For income generated by both trusts and estates in 2022, the long-term capital gains brackets are as follows:
- 10%: $0 – $2,800
- 15%: $2,801 – $13,700
- 20: $13,701 and higher
Trusts typically generate most of their income through investments. However, this is not the case for everyone. Some trusts like living trusts are used to manage real estate property. Should real estate properties put in a trust generate income through rent, the income will be considered ordinary income and not capital gains.
What Are the Primary Tax Deductions for Trusts?
Gifts and Contributions to the Trust
When contributions are made into a trust, the general rule is that they are not generally subject to income taxes. This is to avoid double taxation. Trusts only pay income taxes on the money it generates and the assets they hold.
In the case of beneficiaries, they must pay taxes on distributions they receive from the trust, especially if the distribution came from income the trust earned in the current tax year. However, if a beneficiary gets distributions the trust makes from the original principal, the beneficiary would not have to pay taxes. It is important to note that the trust’s principal has already been taxed and imposing a tax on the beneficiary would be considered double taxation.
However, any money that the trust earns and distributes in the same tax year is not taxed.
In some cases, beneficiaries can avoid paying taxes if they do not meet the lifetime gift tax exemption. In 2022, the lifetime gift tax exemption is set at $12.06 million.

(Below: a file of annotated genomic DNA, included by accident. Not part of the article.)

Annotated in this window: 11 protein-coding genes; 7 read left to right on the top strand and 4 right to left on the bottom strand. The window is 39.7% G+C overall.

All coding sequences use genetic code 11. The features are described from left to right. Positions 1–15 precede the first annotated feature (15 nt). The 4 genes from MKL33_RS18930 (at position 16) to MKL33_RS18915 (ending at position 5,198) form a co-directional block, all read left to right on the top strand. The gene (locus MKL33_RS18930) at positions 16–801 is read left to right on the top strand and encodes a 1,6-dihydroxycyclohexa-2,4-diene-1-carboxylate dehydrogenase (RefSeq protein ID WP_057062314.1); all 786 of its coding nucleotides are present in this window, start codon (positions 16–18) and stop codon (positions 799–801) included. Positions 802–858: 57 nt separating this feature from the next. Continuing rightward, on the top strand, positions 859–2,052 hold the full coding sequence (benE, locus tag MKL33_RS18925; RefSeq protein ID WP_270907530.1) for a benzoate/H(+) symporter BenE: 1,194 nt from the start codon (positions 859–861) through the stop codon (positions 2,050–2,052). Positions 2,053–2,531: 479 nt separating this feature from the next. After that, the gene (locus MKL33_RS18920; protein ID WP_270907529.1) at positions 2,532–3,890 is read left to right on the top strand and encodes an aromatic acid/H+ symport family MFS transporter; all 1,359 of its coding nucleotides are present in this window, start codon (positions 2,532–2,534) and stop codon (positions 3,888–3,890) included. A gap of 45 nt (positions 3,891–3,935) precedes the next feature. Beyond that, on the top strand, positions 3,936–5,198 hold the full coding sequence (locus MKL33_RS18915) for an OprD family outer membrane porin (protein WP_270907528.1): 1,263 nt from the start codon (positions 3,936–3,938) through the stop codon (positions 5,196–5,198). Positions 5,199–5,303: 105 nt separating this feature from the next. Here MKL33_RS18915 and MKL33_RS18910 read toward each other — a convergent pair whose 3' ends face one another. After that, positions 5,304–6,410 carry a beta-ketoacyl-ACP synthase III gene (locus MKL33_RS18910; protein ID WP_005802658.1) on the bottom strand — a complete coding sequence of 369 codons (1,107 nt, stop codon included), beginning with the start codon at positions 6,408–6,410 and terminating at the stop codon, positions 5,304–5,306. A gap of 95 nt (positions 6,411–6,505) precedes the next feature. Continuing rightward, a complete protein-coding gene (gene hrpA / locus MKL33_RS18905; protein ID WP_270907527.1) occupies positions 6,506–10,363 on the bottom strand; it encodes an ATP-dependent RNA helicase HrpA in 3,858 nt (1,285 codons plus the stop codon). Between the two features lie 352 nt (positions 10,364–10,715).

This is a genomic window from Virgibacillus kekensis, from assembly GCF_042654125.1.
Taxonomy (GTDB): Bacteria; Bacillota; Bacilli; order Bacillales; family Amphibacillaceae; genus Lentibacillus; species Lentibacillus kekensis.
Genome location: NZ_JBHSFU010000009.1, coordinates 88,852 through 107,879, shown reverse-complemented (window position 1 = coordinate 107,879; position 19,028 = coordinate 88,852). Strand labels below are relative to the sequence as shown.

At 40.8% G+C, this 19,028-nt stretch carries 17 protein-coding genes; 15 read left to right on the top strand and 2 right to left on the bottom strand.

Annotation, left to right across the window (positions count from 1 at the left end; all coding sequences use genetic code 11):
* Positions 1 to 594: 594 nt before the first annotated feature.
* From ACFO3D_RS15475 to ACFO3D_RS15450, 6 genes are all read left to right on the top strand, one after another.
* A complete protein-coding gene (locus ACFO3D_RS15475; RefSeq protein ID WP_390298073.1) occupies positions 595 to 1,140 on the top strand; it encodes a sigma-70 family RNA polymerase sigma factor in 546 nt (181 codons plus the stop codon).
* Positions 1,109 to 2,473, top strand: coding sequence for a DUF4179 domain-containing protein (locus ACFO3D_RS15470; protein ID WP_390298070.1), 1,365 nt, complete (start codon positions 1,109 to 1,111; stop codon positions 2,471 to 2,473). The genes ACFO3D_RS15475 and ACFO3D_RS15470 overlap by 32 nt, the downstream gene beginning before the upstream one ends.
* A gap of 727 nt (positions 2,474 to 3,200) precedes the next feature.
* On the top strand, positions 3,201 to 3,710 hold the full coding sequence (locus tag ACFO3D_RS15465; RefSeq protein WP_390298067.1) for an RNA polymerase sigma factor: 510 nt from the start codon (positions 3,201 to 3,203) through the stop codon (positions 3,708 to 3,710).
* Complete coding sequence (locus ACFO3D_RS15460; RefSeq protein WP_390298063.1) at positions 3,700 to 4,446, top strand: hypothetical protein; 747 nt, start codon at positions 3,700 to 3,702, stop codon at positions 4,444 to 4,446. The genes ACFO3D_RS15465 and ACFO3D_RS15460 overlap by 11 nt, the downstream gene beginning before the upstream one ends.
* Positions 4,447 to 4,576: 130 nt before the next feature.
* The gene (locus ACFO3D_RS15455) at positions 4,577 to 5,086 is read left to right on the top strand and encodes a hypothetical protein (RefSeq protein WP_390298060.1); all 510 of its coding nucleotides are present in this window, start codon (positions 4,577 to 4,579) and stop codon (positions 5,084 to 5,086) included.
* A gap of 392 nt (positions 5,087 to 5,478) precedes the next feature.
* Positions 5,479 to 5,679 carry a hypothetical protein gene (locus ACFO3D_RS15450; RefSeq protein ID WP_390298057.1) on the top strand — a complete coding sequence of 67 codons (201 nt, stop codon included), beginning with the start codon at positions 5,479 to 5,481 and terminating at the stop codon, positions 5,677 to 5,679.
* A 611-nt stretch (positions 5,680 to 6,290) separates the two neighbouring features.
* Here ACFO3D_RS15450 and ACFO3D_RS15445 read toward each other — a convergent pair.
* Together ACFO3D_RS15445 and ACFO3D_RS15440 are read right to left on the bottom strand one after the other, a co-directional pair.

Tax Preparation and Trustee Management Fees
Trusts may deduct some money from its income to cover management and tax preparation fees as long as they are reasonable and only come in proportion to its taxable income.
Donations to Charity
Charity donations made in cash are deductible. However, the rule remains that the trust cannot deduct a value in donations more than the income it made.
Getting the Help of an Experienced Long Island Trusts Attorney
Our team of skilled attorneys at Schlessel Law PLLC provides quality estate planning advice. Owing to our years of experience, we may be able to help you fulfill your estate planning goals and shape the legacy you want to leave behind. Our estate planning professionals are here to determine the best kind of trust that would match your needs.
Top-rated Long Island trusts attorney Seth Schlessel understands the importance of having an estate plan reflect your needs and the needs of your family. We will work closely with you and help you navigate the legal processes in creating your trust.
Contact us today at (516) 574-9630 to schedule a complimentary consultation with Long Island estate planning attorney Seth Schlessel.